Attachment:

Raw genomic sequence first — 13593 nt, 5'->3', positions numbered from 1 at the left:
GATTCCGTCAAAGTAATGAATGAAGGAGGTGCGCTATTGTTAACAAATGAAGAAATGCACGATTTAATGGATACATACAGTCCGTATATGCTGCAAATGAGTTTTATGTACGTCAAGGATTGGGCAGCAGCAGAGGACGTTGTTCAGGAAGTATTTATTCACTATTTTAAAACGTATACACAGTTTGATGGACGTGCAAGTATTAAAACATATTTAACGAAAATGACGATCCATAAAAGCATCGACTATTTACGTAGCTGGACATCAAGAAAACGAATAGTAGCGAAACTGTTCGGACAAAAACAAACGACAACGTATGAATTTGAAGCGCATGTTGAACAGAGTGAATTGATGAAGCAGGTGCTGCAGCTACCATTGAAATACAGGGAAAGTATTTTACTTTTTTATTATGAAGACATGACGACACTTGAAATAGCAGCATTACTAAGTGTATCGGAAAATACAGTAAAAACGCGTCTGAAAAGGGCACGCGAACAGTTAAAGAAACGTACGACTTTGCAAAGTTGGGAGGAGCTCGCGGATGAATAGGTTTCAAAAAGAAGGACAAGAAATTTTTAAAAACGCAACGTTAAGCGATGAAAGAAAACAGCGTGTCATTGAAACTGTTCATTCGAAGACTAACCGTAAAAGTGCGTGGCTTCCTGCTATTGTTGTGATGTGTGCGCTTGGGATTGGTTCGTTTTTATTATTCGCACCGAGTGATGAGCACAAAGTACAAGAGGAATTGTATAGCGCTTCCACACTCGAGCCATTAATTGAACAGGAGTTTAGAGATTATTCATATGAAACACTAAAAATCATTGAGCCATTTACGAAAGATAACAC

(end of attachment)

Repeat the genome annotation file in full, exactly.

Raw genomic sequence first — 13593 nt, 5'->3', positions numbered from 1 at the left:
GATTCCGTCAAAGTAATGAATGAAGGAGGTGCGCTATTGTTAACAAATGAAGAAATGCACGATTTAATGGATACATACAGTCCGTATATGCTGCAAATGAGTTTTATGTACGTCAAGGATTGGGCAGCAGCAGAGGACGTTGTTCAGGAAGTATTTATTCACTATTTTAAAACGTATACACAGTTTGATGGACGTGCAAGTATTAAAACATATTTAACGAAAATGACGATCCATAAAAGCATCGACTATTTACGTAGCTGGACATCAAGAAAACGAATAGTAGCGAAACTGTTCGGACAAAAACAAACGACAACGTATGAATTTGAAGCGCATGTTGAACAGAGTGAATTGATGAAGCAGGTGCTGCAGCTACCATTGAAATACAGGGAAAGTATTTTACTTTTTTATTATGAAGACATGACGACACTTGAAATAGCAGCATTACTAAGTGTATCGGAAAATACAGTAAAAACGCGTCTGAAAAGGGCACGCGAACAGTTAAAGAAACGTACGACTTTGCAAAGTTGGGAGGAGCTCGCGGATGAATAGGTTTCAAAAAGAAGGACAAGAAATTTTTAAAAACGCAACGTTAAGCGATGAAAGAAAACAGCGTGTCATTGAAACTGTTCATTCGAAGACTAACCGTAAAAGTGCGTGGCTTCCTGCTATTGTTGTGATGTGTGCGCTTGGGATTGGTTCGTTTTTATTATTCGCACCGAGTGATGAGCACAAAGTACAAGAGGAATTGTATAGCGCTTCCACACTCGAGCCATTAATTGAACAGGAGTTTAGAGATTATTCATATGAAACACTAAAAATCATTGAGCCATTTACGAAAGATAACAC